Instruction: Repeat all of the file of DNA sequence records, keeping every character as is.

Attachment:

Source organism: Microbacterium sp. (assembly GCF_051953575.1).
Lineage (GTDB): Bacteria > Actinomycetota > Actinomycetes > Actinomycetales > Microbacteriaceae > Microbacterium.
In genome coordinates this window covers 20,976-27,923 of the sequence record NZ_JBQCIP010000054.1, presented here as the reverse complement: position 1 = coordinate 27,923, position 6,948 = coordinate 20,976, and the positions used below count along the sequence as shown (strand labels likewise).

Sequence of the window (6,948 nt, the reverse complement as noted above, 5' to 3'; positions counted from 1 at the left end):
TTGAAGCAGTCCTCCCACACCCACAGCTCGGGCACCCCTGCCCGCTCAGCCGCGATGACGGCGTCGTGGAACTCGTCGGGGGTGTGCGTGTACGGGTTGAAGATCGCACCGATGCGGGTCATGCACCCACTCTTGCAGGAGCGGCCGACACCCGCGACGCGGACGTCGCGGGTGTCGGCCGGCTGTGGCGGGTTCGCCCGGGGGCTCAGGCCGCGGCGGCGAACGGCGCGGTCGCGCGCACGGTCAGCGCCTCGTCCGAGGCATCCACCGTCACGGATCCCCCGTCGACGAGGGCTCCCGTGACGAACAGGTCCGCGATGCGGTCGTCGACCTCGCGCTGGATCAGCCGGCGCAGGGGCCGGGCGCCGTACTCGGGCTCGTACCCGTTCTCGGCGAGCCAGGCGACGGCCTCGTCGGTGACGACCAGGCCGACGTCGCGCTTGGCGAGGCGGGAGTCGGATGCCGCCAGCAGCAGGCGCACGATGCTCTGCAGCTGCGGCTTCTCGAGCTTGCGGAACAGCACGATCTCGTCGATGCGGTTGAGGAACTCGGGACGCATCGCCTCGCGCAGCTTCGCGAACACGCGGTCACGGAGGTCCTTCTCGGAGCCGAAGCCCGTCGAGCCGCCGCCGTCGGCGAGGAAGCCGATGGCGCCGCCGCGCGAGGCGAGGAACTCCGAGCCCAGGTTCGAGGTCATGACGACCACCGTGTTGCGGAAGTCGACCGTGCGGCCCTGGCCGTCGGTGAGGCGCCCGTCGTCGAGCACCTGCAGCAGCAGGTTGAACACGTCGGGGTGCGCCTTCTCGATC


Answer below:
Source organism: Microbacterium sp. (assembly GCF_051953575.1).
Lineage (GTDB): Bacteria > Actinomycetota > Actinomycetes > Actinomycetales > Microbacteriaceae > Microbacterium.
In genome coordinates this window covers 20,976-27,923 of the sequence record NZ_JBQCIP010000054.1, presented here as the reverse complement: position 1 = coordinate 27,923, position 6,948 = coordinate 20,976, and the positions used below count along the sequence as shown (strand labels likewise).

Sequence of the window (6,948 nt, the reverse complement as noted above, 5' to 3'; positions counted from 1 at the left end):
TTGAAGCAGTCCTCCCACACCCACAGCTCGGGCACCCCTGCCCGCTCAGCCGCGATGACGGCGTCGTGGAACTCGTCGGGGGTGTGCGTGTACGGGTTGAAGATCGCACCGATGCGGGTCATGCACCCACTCTTGCAGGAGCGGCCGACACCCGCGACGCGGACGTCGCGGGTGTCGGCCGGCTGTGGCGGGTTCGCCCGGGGGCTCAGGCCGCGGCGGCGAACGGCGCGGTCGCGCGCACGGTCAGCGCCTCGTCCGAGGCATCCACCGTCACGGATCCCCCGTCGACGAGGGCTCCCGTGACGAACAGGTCCGCGATGCGGTCGTCGACCTCGCGCTGGATCAGCCGGCGCAGGGGCCGGGCGCCGTACTCGGGCTCGTACCCGTTCTCGGCGAGCCAGGCGACGGCCTCGTCGGTGACGACCAGGCCGACGTCGCGCTTGGCGAGGCGGGAGTCGGATGCCGCCAGCAGCAGGCGCACGATGCTCTGCAGCTGCGGCTTCTCGAGCTTGCGGAACAGCACGATCTCGTCGATGCGGTTGAGGAACTCGGGACGCATCGCCTCGCGCAGCTTCGCGAACACGCGGTCACGGAGGTCCTTCTCGGAGCCGAAGCCCGTCGAGCCGCCGCCGTCGGCGAGGAAGCCGATGGCGCCGCCGCGCGAGGCGAGGAACTCCGAGCCCAGGTTCGAGGTCATGACGACCACCGTGTTGCGGAAGTCGACCGTGCGGCCCTGGCCGTCGGTGAGGCGCCCGTCGTCGAGCACCTGCAGCAGCAGGTTGAACACGTCGGGGTGCGCCTTCTCGATC